Take the 2-minute tour ×
English Language & Usage Stack Exchange is a question and answer site for linguists, etymologists, and serious English language enthusiasts. It's 100% free, no registration required.

I might be mistaken, but I feel odd calling the following "wooden handrails", since handrails are supposed to be made of metal.

enter image description here

http://otherplacesotherlives.files.wordpress.com/2013/01/dsc_1790.jpg?w=425&h=640

Is it OK to call it "handrail", "guard rail", or a "wooden handrail"? Or is there a better term for it?

share|improve this question
    
The whole construction above the deck is referred to as a balustrade. –  Edwin Ashworth Apr 5 '13 at 13:39
2  
Why do you assume that handrails are supposed to be made of metal? –  user24964 Apr 5 '13 at 14:09
    
@TheMathemagician OK, so I was wrong. So, the one in the first picture can be just called a handrail? –  janoChen Apr 5 '13 at 14:13
    
Handrails could be made of anything (fiberglass or plastic, metal or wrought-iron, wood or pipe). There's nothing redundant about wooden handrail, just like there would be nothing redundant about red car. –  J.R. Apr 5 '13 at 15:27

2 Answers 2

up vote 4 down vote accepted

Have a look at the defininiton of handrails from a few sources:

OxfordOnline :
a rail fixed to posts or a wall for people to hold on to for support.

Reference.com:
a rail serving as a support or guard at the side of a stairway, platform, etc.

Merriam-Webster:
a narrow rail for grasping with the hand as a support.

So, it be wrong to assume that rails are metallic. I agree the word rings in the metallic character as we (at least I do) quickly think of the rail-roads. :)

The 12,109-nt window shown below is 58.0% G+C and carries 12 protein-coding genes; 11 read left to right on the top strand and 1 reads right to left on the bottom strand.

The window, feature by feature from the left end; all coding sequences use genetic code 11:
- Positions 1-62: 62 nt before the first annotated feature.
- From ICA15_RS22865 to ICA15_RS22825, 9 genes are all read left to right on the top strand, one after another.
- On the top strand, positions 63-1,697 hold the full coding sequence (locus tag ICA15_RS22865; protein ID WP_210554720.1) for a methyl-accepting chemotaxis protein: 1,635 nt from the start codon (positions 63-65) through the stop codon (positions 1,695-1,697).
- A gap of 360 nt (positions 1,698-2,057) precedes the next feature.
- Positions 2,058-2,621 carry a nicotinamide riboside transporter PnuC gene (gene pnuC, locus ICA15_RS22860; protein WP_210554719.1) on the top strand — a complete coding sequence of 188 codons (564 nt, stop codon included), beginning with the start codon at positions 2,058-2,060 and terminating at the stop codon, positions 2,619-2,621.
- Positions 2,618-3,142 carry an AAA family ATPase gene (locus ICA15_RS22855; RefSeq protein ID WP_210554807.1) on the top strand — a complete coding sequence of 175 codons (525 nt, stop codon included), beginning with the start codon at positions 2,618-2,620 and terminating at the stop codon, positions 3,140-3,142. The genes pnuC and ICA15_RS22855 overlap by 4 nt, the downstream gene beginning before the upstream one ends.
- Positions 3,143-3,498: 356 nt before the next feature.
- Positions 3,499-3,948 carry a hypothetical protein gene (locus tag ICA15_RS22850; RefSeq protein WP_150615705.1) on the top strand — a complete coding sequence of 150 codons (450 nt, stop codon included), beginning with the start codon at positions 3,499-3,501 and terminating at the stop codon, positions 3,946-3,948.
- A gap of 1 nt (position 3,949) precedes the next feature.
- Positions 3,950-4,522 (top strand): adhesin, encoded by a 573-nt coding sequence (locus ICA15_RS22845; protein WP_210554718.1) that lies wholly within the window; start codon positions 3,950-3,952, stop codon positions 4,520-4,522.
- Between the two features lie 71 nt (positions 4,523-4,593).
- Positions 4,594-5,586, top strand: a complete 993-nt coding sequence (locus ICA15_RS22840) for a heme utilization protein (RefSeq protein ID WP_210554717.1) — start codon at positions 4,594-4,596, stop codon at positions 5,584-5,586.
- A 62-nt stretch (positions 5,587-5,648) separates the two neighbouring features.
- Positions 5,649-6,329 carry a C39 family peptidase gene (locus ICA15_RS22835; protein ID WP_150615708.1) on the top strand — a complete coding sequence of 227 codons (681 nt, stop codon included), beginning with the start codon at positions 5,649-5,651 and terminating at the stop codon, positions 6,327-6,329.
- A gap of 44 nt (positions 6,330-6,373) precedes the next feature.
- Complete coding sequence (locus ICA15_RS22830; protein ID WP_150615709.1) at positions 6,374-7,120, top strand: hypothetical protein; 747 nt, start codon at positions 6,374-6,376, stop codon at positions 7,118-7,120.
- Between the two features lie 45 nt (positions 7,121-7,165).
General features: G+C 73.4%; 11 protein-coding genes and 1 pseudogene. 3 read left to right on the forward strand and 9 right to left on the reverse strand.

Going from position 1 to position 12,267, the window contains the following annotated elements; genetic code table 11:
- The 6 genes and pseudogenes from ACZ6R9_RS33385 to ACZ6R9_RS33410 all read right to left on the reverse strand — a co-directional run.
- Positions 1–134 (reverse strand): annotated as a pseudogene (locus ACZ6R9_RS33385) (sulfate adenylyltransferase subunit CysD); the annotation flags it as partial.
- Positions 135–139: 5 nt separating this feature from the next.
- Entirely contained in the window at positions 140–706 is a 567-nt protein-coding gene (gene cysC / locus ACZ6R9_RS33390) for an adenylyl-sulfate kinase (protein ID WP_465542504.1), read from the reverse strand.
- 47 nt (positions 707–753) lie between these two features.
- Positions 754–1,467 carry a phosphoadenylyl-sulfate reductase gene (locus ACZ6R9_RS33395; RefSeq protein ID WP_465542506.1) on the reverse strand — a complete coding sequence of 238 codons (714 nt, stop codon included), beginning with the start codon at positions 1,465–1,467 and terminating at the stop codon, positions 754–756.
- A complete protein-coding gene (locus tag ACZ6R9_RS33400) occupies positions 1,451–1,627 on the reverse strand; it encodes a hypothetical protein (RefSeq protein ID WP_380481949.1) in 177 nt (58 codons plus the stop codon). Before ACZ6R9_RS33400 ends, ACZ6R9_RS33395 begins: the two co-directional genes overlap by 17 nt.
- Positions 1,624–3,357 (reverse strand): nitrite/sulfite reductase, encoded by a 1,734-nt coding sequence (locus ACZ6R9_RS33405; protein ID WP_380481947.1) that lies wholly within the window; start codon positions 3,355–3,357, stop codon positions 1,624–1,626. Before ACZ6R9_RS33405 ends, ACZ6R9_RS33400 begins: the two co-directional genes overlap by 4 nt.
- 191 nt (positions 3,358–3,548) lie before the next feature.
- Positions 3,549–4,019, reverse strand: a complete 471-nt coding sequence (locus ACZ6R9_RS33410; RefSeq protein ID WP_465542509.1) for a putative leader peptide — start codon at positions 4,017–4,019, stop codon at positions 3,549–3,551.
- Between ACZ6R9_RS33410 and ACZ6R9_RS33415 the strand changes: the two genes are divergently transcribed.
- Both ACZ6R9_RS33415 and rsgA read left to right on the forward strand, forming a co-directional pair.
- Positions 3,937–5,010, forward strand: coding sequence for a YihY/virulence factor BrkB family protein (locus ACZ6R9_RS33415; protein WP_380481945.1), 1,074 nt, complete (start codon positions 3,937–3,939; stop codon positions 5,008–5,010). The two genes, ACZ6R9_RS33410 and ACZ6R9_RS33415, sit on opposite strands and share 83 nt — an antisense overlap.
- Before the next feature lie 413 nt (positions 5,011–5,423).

And as @Edwin Ashworth tells us, we can use balustrade for rails supported by pillars or columns. Here is a good definition about it:

balustrade:
a railing supported by balusters, especially one forming an ornamental parapet to a balcony, bridge, or terrace.

share|improve this answer
    
Thanks for the answer. Sorry, I'm not a native-English speaker. Is balustrade a commonly used by people? I think of all the novels I've read, I'd never came across with the term. –  janoChen Apr 5 '13 at 14:51
1  
Balustrade may be a more technically precise term, but the word handrail could be used as well. –  J.R. Apr 5 '13 at 15:29
1  
Parapet? I think of parapets as living on roofs or balconies, not bridges. –  Peter Shor Apr 5 '13 at 16:50
1  
@Peter They often do - but they're happy on bridges too. Check at en.wikipedia.org/wiki/Parapet ; I was just agreeing that balustrade, though probably the most accurate term here, is not too commonly used. –  Edwin Ashworth Apr 5 '13 at 16:53
2  
I think I'd just call them railings, although I have now learned that bridges can indeed have parapets. –  Peter Shor Apr 5 '13 at 16:59

Stair guide rails on houses are good examples of wooden handrails. Anyways, I would just like to add that you can say 'wooden handrail' if you feel that it would add to your explanation or add to the sort of visual or tactile imagery that you are trying to project. Balustrade would be acceptable too but only if you don't mind your audience not knowing what they are initially.

share|improve this answer

Your Answer

 
discard

By posting your answer, you agree to the privacy policy and terms of service.

Not the answer you're looking for? Browse other questions tagged or ask your own question.